Globular cluster luminosity function

Based on the method of comparing the luminosities of globular clusters (located in galactic halos) from distant galaxies to that of the Virgo cluster, the globular cluster luminosity function carries an uncertainty of distance of about 20% (or .4 magnitudes).

US astronomer William Alvin Baum first attempted to use globular clusters to measure distant elliptical galaxies. He compared the brightest globular clusters in Virgo A galaxy with those in Andromeda, assuming the luminosities of the clusters were the same in both. Knowing the distance to Andromeda, has assumed a direct correlation and estimated Virgo A’s distance.

Baum used just a single globular cluster, but individual formations are often poor standard candles. Canadian astronomer Racine assumed the use of the globular cluster luminosity function (GCLF) would lead to a better approximation. The number of globular clusters as a function of magnitude given by:

\ \Phi (m) = A e^{(m-m_0)^2/2{\sigma}^2} \,.

Where m0 is the turnover magnitude, and M0 the magnitude of the Virgo cluster, sigma the dispersion ~ 1.4 mag.

It is important to remember that it is assumed that globular clusters all have roughly the same luminosities within the universe. There is no universal globular cluster luminosity function that applies to all galaxies.

Planetary nebula luminosity function

Like the GCLF method, a similar numerical analysis can be used for planetary nebulae (note the use of more than one!) within far off galaxies. The planetary nebula luminosity function (PNLF) was first proposed in the late 1970’s by Holland Cole and David Jenner. They suggested that all planetary nebulae might all have similar maximum intrinsic brightness, now calculated to be M = -4.53. This would therefore make them potential standard candles for determining extragalactic distances.

Astronomer George Howard Jacoby and his fellow colleagues later proposed that the PNLF function equaled:

\ N (M) \propto e^{0.307 M} (1 - e^{3(M^{*} - M)} )  \,.

Where N(M) is number of planetary nebula, having absolute magnitude M. M* is equal to the nebula with the brightest magnitude.

Surface brightness fluctuation method


Galaxy cluster

The following method deals with the overall inherent properties of galaxies. These methods, though with varying error percentages, have the ability to make distance estimates beyond 100 Mpc, though it is usually applied more locally.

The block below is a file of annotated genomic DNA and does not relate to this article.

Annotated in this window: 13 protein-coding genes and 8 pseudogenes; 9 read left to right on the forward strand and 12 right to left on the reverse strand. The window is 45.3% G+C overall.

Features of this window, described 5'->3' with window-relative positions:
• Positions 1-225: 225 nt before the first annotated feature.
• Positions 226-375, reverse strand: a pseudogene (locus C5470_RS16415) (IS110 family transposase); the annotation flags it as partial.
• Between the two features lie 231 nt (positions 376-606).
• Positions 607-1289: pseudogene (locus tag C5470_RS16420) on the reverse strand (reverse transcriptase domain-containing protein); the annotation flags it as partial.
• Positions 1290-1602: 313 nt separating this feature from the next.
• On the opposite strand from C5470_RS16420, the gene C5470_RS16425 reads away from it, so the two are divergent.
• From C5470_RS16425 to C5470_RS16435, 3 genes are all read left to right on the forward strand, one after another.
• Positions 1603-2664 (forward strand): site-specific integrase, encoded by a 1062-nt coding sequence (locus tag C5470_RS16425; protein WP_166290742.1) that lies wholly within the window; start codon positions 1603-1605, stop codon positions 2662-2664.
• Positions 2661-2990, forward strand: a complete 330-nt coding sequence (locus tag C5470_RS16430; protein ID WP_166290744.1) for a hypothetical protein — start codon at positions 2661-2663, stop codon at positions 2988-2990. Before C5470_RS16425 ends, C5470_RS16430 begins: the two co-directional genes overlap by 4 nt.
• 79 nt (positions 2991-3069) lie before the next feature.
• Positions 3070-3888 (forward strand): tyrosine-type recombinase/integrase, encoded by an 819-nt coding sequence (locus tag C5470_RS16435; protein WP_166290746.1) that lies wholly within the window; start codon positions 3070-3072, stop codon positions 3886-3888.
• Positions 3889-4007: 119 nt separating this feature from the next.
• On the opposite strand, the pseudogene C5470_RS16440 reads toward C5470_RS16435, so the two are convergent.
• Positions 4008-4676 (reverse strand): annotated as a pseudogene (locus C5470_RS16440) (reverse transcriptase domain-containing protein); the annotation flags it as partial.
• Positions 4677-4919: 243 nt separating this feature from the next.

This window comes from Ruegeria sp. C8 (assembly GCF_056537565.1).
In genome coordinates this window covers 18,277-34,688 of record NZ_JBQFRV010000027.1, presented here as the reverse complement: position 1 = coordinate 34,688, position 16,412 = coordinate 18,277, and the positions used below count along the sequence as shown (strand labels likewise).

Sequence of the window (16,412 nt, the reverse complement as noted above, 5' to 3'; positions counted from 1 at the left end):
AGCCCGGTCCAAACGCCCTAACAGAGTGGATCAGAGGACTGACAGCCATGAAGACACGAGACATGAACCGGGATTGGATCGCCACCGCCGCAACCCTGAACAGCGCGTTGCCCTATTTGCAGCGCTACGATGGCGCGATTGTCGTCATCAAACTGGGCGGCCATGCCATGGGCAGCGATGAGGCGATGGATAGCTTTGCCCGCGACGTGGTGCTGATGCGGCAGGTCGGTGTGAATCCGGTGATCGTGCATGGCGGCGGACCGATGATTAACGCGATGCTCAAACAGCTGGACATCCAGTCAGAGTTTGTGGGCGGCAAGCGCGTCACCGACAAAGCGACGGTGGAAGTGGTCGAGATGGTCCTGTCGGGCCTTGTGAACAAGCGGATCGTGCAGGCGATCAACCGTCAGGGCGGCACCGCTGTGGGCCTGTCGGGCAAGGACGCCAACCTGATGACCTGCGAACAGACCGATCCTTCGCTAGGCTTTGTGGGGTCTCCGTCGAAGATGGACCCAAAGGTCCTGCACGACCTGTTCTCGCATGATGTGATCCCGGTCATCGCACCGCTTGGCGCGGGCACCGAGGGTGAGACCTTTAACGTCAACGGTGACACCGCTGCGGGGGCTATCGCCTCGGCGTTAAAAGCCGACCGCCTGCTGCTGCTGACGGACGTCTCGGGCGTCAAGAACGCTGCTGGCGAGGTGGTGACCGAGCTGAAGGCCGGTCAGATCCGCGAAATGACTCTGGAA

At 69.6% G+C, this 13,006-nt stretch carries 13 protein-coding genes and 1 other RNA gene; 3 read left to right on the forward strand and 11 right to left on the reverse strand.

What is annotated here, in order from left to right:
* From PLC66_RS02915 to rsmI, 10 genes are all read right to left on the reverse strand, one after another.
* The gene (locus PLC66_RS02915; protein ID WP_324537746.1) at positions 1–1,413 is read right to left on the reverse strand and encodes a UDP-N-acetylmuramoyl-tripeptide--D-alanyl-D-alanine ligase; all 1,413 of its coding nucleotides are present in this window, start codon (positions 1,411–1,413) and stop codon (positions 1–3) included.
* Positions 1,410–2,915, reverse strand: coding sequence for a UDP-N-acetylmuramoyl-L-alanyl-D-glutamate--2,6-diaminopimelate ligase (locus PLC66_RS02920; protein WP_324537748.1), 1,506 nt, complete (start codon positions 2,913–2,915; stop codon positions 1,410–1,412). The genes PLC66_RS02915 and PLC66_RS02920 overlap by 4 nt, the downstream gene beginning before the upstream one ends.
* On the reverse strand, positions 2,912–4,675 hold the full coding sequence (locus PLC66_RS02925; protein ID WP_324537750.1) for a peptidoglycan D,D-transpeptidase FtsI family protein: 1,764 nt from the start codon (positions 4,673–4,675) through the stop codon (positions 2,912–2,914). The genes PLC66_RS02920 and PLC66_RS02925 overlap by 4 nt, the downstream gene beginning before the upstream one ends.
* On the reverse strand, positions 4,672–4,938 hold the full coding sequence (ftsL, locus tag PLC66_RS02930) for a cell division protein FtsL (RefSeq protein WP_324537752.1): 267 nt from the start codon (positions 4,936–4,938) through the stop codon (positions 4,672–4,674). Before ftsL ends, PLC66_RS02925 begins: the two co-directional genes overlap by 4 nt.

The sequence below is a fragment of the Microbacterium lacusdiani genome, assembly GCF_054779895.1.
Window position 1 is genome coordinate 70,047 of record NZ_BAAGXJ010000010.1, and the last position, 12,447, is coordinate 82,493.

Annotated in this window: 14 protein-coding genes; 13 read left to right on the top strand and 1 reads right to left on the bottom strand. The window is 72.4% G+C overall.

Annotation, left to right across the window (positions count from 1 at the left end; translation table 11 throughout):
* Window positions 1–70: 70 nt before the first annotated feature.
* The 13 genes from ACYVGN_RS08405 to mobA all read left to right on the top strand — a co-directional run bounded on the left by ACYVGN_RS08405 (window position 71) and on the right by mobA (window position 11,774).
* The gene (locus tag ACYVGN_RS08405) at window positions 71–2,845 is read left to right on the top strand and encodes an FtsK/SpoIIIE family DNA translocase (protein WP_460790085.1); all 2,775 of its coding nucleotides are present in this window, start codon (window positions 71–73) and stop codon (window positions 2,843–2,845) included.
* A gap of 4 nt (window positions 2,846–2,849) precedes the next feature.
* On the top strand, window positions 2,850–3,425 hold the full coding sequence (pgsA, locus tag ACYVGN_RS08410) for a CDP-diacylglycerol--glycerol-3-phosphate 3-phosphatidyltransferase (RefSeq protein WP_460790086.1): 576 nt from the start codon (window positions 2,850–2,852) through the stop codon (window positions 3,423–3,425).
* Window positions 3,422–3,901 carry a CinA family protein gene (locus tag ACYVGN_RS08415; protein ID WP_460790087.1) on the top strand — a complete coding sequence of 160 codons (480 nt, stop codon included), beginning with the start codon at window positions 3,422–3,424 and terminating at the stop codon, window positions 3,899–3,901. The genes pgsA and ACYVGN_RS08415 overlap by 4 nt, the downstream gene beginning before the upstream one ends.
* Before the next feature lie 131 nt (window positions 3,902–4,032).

The surface brightness fluctuation (SBF) method takes advantage of the use of CCD cameras on telescopes. Because of spatial fluctuations in a galaxy’s surface brightness, some pixels on these cameras will pick up more stars than others. However, as distance increases the picture will become increasingly smoother. Analysis of this describes a magnitude of the pixel-to-pixel variation, which is directly related to a galaxy’s distance.

D-σ Relation

The D- σ relation, used in elliptical galaxies, relates the angular diameter (D) of the galaxy to its velocity dispersion. It is important to describe exactly what D represents in order to have a more fitting understanding of this method. It is, more precisely, the galaxy’s angular diameter out to the surface brightness level of 20.75 B-mag arcsec − 2. This surface brightness is independent of the galaxy’s actual distance from us. Instead, D is inversely proportional to the galaxy’s distance, represented as d. So instead of this relation imploring standard candles, instead D provides a standard ruler. This relation between D and σ is

 \log_{10}(D) = 1.333 \log (\sigma) + C \,.

Where C is a constant which depends on the distance to the galaxy clusters.

This method has the possibility of become one of the strongest methods of galactic distance calculators, perhaps exceeding the range of even the Tully-Fisher method. As of today, however, elliptical galaxies aren’t bright enough to provide a calibration for this method through the use of techniques such as Cepheids. So instead calibration is done using more crude methods.


  • P. J. E. Peebles, Principles of Physical Cosmology. Princeton University Press (1993)
  • Scott Dodelson, Modern Cosmology. Academic Press (2003).